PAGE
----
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We have a 2 year old new Zealand sheepdog, Staffordshire bull terrier, boxer mix.

We are currently having problems with her aggression towards other dogs and now humans. Previously she would be aggressive during and after heat but now its constant.

When she meets dogs she normally has her hair on ends. Sometimes after she greets them she will walk away but if the dogs follow her she will attack them. Not sure if this is nervous aggression or dominant.

Certain humans she instantly dislikes and will growl at them . we try and correct her with a firm touch the side of her neck and she normally stops.

When shes on the lead she bares her teeth when people try and stroke her. even when previously she loved that particular person.

For the people she loves she is always trying to put her paw on them and sometimes snaps her teeth and constantly lick them. Are these all forms of dominance?

We feel that we are very strict with her, no going on the bed, sofa, tricks before food. Sitting before walks etc.

Im just running out of solutions to stop this behaviour.

Please help

many thanks
 

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Ok, first forget the dominance stuff. Don't correct her for growling or bearing her teeth, that firm touch may aggrivate things rather than help. These are warnings, if the corrections work, and she stops doing that, you may not get a warning....which is a VERY bad thing. First thing I would recommend is a vet check to see if there is anything health-wise that could be making her act this way. If the vet finds no problems, and gives her a clean bill of health you should really contact a behaviorist (not a trainer) that uses positive methods, and have them help you with this. It is too significant of a problem (especially since it seems to be escalating) to give any solid advice on the internet. You could read up a bit about BAT and LAT, those may be of some help, but really, you need to talk to a behaviorist before it escalates further.
 

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QUOTE=

We are currently having problems with her aggression towards other dogs and now humans. Previously she would be aggressive during and after heat but now its constant."

Sounds like it's getting worse with your current methods?

"When she meets dogs she normally has her hair on ends. Sometimes after she greets them she will walk away but if the dogs follow her she will attack them. Not sure if this is nervous aggression or dominant."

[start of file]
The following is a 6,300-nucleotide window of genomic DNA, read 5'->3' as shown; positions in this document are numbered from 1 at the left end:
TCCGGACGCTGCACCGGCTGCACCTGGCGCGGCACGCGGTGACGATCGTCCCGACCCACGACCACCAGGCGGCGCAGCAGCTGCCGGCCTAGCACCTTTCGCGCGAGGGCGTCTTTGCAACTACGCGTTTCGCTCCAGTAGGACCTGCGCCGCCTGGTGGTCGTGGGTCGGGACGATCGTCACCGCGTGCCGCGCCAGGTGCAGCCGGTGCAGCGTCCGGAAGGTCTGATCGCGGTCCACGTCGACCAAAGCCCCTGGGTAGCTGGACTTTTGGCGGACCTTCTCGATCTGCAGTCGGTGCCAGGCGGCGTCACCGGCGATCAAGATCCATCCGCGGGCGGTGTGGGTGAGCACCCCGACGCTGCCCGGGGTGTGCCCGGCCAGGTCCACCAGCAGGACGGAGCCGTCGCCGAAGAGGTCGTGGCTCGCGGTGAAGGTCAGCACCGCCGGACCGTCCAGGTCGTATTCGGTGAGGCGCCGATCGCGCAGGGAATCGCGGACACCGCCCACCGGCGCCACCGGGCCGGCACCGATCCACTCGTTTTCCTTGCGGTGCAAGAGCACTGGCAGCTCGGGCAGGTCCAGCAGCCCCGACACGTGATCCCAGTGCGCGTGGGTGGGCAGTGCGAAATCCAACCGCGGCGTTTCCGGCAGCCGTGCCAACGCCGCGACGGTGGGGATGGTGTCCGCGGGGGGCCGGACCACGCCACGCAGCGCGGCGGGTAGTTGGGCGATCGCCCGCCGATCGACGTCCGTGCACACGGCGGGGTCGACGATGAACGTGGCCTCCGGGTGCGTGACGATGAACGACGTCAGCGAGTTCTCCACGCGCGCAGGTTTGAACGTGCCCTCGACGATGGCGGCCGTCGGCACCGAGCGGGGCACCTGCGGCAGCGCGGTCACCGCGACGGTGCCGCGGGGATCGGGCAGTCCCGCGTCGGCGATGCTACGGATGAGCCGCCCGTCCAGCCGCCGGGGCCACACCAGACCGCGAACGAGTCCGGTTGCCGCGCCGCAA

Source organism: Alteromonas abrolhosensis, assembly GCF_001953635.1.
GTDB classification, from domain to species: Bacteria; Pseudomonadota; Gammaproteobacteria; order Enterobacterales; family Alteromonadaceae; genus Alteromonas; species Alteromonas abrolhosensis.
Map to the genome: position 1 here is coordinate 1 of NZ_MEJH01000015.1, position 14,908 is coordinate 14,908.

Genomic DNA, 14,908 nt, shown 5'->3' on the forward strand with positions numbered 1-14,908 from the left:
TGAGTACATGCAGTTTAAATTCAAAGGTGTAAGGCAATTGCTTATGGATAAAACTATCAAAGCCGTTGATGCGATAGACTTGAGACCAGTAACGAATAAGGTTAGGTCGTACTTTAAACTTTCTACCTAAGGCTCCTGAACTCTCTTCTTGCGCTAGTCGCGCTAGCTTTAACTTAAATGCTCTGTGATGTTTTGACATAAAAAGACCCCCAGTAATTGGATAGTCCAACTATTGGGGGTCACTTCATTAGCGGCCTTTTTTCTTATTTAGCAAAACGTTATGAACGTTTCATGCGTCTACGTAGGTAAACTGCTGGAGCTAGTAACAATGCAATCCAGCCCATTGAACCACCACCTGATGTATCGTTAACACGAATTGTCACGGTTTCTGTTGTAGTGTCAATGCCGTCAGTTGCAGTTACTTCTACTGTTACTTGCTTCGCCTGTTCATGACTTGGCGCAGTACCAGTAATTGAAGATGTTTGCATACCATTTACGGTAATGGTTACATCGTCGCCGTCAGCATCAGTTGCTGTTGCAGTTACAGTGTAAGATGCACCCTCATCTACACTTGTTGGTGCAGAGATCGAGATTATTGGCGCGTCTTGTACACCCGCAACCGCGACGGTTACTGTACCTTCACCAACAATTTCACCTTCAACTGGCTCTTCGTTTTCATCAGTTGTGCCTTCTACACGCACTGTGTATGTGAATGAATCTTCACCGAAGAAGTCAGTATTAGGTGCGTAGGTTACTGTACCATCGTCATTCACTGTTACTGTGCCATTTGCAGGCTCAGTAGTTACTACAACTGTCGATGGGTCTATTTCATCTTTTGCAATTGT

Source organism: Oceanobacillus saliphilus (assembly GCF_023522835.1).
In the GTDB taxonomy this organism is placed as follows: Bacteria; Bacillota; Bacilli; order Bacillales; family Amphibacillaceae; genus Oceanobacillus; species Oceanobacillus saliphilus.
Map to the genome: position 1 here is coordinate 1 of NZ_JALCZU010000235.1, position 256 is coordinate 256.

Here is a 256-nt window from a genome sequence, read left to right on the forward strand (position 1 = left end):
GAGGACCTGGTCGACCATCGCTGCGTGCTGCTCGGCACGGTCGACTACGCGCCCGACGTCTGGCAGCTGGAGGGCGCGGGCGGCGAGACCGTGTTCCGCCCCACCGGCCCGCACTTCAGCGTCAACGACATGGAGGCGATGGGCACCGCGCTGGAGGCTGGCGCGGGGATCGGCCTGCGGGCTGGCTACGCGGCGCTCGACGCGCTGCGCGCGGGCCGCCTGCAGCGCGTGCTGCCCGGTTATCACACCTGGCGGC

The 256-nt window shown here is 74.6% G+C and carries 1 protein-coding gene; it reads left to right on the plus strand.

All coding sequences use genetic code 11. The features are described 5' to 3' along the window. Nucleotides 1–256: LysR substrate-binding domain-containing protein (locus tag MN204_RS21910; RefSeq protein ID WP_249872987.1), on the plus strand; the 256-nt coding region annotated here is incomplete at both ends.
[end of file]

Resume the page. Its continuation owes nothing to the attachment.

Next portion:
This is probably fear, not truly aggression; forget anything you might think of about dominance or alpha dog - it's been disproven.

"Certain humans she instantly dislikes and will growl at them . we try and correct her with a firm touch the side of her neck and she normally stops."

Again, it's probably fear. You should feed her a series of tiny meat treats instead, so she learns that scary humans equals tasty treats appear.

"When shes on the lead she bares her teeth when people try and stroke her. even when previously she loved that particular person."

Maybe her fear of not having control while on the leash is getting worse. I would put no pressure on her to interact, just walk away and increase the distance until she's more comfortable.

"For the people she loves she is always trying to put her paw on them and sometimes snaps her teeth and constantly lick them. Are these all forms of dominance?"

She is showing forms of love.

"We feel that we are very strict with her, no going on the bed, sofa, tricks before food. Sitting before walks etc.

Im just running out of solutions to stop this behaviour."

Relax, let her be a family member and be a dog. Try less strict, more treats and praise; play with her, cuddle with her.

Please help

many thanks[/QUOTE]
 

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I totally agree with Swiss. 100%. I would not correct the growling behavior because all your doing is making the growling stop. That is not changing the dogs internal state at all. You're not reassuring them that they can feel safe you're just taking away the warning they'll give before biting or snapping. Sure it may APPEAR like something has changed but that's only because they're quiet now. It doesn't change how they feel or what they may do. If you're in a heated argument and the person you're arguing with says "stop yelling" you might stop, but you're no less angry. You just quieted down.